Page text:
Sunday, August 12, 2007

One of These Things is Not Like the Others

If there's one thing that's obvious about the 2008 presidential race, it's that the two major party nominees will both try to run on the change theme. President Bush's ratings are in the toilet and Congress's are worse. On immigration, the war, health care, the economy, education and anything else you can think of, the American people want change.

Mitt Romney recognizes that:

“Washington is broken,” Romney declared as freight trains whistled by just a few feet behind him in the parking lot of his local headquarters here. “Washington is unable to deal with the real challenges we have.” He cited immigration and spending, the two issues grassroots Republicans are most angry at their own party about.

But Romney also broadened his indictment. “Washington has not deal with the inadequacy of our health insurance system,” or Asian economic competition, he complained. Also, he said, “our effort against jihad needs to be expanded to include not just our military, though we need to strengthen our military, but also our non-military resources.”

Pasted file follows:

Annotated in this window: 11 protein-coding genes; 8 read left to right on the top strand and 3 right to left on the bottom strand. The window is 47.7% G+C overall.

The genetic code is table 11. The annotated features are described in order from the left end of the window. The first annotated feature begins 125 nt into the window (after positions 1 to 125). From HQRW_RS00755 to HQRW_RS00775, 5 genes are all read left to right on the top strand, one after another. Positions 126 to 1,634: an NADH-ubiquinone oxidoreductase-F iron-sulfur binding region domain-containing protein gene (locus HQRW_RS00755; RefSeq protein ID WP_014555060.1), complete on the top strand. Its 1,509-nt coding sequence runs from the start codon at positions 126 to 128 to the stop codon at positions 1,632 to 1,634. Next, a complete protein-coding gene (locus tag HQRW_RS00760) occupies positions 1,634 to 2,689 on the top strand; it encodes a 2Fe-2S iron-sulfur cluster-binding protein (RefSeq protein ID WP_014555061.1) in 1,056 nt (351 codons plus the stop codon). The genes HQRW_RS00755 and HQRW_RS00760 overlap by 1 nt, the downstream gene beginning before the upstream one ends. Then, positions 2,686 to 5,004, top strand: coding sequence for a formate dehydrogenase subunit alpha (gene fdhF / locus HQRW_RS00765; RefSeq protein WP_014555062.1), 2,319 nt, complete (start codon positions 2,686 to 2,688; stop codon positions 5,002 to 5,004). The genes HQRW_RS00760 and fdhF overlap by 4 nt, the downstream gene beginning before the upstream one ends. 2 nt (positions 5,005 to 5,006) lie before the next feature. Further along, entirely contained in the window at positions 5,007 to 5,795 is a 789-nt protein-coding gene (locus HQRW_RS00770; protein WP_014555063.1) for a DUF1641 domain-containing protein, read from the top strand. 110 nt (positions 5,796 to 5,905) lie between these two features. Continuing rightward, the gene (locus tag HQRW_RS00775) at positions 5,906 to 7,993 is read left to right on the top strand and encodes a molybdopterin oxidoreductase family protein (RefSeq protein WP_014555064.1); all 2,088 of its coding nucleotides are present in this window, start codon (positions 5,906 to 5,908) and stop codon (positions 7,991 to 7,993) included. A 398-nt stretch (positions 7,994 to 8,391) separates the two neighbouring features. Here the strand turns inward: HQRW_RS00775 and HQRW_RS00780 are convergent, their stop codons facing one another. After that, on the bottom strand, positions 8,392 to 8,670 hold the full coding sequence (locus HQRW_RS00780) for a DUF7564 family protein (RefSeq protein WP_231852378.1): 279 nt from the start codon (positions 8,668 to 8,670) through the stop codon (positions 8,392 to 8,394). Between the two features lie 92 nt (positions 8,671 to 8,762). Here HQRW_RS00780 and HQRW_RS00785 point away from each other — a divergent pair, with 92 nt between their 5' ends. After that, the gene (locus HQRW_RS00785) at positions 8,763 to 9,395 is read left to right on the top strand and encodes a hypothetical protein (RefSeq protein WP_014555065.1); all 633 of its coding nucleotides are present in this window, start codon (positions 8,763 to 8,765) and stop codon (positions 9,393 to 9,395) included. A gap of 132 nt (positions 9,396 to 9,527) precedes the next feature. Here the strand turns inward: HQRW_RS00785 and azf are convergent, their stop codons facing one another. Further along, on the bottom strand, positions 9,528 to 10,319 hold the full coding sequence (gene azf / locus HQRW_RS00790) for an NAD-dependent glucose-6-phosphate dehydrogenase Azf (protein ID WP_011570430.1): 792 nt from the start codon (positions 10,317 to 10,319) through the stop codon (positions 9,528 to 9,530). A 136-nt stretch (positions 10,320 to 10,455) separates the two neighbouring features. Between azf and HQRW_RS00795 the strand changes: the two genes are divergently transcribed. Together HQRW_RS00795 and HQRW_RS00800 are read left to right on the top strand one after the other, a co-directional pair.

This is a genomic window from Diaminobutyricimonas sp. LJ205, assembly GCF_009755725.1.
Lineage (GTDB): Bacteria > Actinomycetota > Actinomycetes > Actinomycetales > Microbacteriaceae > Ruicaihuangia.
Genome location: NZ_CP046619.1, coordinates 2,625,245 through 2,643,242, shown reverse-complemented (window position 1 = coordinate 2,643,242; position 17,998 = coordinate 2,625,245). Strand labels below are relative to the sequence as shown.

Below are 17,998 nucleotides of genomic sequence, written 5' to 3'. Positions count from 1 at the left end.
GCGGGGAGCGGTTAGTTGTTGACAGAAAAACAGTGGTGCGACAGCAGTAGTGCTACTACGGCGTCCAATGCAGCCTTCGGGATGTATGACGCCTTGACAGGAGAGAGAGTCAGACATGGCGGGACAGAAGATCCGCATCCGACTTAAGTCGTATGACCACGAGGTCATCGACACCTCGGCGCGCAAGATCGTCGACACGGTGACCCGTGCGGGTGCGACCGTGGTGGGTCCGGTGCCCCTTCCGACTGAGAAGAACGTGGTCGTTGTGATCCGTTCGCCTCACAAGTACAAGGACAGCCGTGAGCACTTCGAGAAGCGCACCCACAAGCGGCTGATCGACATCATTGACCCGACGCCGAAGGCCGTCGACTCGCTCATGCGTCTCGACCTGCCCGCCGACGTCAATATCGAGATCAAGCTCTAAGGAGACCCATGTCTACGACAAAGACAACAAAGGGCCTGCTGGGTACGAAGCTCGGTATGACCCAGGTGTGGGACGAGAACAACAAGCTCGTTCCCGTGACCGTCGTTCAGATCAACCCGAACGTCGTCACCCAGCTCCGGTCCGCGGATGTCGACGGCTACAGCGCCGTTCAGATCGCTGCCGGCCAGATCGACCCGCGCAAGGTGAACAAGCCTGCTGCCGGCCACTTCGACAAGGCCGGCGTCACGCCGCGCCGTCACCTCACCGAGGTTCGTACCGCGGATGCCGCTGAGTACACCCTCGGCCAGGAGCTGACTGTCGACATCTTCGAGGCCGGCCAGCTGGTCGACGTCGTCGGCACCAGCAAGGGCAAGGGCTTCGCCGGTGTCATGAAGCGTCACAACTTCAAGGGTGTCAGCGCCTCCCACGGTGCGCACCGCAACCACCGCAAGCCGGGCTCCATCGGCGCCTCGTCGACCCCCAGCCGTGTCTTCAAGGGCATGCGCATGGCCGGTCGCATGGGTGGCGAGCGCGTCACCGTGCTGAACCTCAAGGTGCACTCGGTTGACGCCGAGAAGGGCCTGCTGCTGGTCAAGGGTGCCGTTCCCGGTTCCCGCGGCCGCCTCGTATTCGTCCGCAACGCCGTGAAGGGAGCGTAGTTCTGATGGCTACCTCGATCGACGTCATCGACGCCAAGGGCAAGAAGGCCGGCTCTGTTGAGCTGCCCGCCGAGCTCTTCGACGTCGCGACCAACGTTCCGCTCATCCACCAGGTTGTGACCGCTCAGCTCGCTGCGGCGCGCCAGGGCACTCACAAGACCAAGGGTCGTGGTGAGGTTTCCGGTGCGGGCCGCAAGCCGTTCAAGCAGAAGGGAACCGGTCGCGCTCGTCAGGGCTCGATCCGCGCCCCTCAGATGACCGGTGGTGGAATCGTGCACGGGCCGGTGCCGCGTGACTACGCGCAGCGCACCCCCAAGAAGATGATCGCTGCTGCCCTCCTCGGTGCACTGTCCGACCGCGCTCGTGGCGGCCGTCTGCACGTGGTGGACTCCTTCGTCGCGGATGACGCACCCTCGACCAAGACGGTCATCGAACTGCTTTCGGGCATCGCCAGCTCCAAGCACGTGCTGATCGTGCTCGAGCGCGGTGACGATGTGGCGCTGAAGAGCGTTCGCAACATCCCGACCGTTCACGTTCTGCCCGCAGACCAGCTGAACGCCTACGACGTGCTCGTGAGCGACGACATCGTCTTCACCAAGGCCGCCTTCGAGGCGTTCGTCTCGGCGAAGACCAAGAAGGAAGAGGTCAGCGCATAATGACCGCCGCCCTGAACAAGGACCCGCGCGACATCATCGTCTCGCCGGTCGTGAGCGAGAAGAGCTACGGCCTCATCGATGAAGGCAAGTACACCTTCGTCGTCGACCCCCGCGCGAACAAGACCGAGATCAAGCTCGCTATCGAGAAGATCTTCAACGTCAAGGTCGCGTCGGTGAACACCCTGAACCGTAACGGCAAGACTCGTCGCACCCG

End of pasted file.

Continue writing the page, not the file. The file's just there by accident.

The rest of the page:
The other leading GOP contenders are well-positioned to run on 'change' as well. Thompson hasn't held elective office in years and is not a career politician. McCain is anything but a typical Washington pol. Giuliani is a reformist Mayor who's never held federal office. Even Huckabee -- the darling of Ames -- is a clear outsider.

On the other side of the aisle, you have Barack Obama -- who's been in Washington for about a minute and a half. John Edwards' entire Senate career lasted about that long.

The only major candidate on either side who is a long-time creature of Washington is Hillary Clinton. She came to town with her husband, was in charge of health care policy when Tom Foley was Speaker of the House, and has generally spent the last 15 years pushing levers of power in DC while angling for higher office -- including changing her home state to expedite her rise.

Of all the major candidates, she is going to have the toughest time selling change. If you're a Democrat, that can't be a happy feeling as you consider her strong lead in the polls.

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